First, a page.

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Home / India / Sedition law to be held in abeyance till its review: Supreme Court

No fresh FIRs under Section 124A, Centre told

Sedition law to be held in abeyance till its review: Supreme Court

Bench headed by Chief Justice Ramana tells Centre posts next hearing in the third week of July so that govt has time to relook provisions of colonial-era law
Supreme Court of India
Supreme Court of India
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Our Bureau   |   New Delhi   |   Published 11.05.22, 11:29 AM

The Supreme Court on Wednesday stayed all proceedings in sedition cases and directed the Centre and states to not register any fresh FIR invoking sedition charges until the government re-examines the colonial era penal law.

Those jailed for sedition can approach courts for bail.

A bench headed by Chief Justice N V Ramana said all pending cases, appeals and proceedings with respect to charges framed for sedition should be kept in abeyance, reports PTI.

There are over 800 cases of sedition across India and 13,000 people were in jail Senior lawyer Kapil Sibal, representing the petitioners
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"It will be appropriate not to use this provision of law till further re-examination is over. We hope and expect that centre and state will desist from registering any FIR under 124 A (sedition law) or initiate proceedings under the same till re-examination is over," said Justice Ramana, ndtv.com reported.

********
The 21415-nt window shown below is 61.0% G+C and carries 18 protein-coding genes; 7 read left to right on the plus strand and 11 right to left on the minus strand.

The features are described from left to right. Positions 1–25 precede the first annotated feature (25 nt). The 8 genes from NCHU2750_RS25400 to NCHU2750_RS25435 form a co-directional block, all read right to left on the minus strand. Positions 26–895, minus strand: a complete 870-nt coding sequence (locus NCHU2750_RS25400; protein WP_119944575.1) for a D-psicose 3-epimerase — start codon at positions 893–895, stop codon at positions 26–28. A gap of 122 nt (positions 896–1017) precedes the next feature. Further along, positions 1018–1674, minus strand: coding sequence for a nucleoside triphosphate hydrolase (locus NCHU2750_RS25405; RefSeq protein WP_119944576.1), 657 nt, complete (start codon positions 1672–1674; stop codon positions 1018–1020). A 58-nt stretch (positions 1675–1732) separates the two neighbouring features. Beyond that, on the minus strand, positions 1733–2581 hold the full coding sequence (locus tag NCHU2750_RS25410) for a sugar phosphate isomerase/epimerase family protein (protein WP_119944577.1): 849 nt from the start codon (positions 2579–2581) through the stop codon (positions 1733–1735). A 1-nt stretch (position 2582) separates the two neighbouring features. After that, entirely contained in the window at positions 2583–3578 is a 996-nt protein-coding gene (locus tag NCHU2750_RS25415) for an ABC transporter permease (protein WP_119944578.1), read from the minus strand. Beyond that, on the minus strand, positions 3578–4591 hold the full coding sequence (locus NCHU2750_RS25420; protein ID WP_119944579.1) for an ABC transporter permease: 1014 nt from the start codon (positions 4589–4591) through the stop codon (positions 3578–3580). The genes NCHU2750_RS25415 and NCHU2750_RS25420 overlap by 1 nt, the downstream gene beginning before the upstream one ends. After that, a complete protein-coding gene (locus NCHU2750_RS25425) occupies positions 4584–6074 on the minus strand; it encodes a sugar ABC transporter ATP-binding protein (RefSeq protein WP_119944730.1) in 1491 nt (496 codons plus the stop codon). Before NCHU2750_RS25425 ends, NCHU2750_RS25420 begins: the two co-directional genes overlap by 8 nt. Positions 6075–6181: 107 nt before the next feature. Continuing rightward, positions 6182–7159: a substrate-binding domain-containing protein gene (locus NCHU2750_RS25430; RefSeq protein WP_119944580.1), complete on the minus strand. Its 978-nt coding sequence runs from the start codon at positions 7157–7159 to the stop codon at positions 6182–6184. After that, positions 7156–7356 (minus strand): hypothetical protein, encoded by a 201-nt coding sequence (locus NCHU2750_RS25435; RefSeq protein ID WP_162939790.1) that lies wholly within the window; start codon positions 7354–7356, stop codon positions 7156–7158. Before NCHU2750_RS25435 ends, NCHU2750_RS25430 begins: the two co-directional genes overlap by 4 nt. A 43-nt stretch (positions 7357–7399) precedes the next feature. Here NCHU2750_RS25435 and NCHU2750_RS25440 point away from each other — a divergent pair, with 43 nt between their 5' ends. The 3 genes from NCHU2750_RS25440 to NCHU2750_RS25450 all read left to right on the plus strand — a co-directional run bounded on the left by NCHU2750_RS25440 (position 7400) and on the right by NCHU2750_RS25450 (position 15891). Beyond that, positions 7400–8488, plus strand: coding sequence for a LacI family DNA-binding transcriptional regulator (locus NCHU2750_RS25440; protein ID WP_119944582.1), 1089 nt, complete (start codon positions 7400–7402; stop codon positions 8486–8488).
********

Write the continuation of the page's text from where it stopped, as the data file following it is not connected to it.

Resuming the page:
If any fresh cases are filed, those charged can approach the court. "The Union of India is at liberty to pass directives to states to prevent misuse of the law," the Chief Justice added.

Reliefs granted to the accused by courts would continue, the bench said and fixed the third week of July for hearing pleas challenging the validity of the provision; by then, the Centre would have the time to undertake the exercise to re-examine the provision.

Earlier, during the hearing, the Centre suggested that a superintendent of police ranked officer could be made responsible for monitoring the registration of FIRs for the offence of sedition.

Solicitor General Tushar Mehta, appearing for the Centre, told the bench, which also comprised Justices Surya Kkant and Hima Kohli, that the registration of FIRs for the offence of sedition cannot be prevented as the provision dealt with a cognisable offence and was upheld by a Constitution bench in 1962.

With regard to pending sedition cases, the Centre suggested that hearing on bail pleas in such matters may be expedited as the government did not know the gravity of offence in each case and they may have terror or money laundering angles.

"Ultimately, pending cases are before the judicial forum and we need to trust courts," the law officer told the bench.

Petitioners opposed the government's stand and urged the court to pause the sedition law until the government's review of the colonial-era legislation is over. To which, the Solicitor General said: "We cannot undermine respect for the judiciary of the country."

Senior lawyer Kapil Sibal, representing the petitioners, said there were over 800 cases of sedition across India and 13,000 people were in jail.

On Tuesday, the bench had asked the Centre make its stand clear within 24 hours on keeping the pending sedition cases in abeyance to protect the interests of citizens already booked and not registering fresh cases till the government's re-examination of the colonial-era penal law is over.



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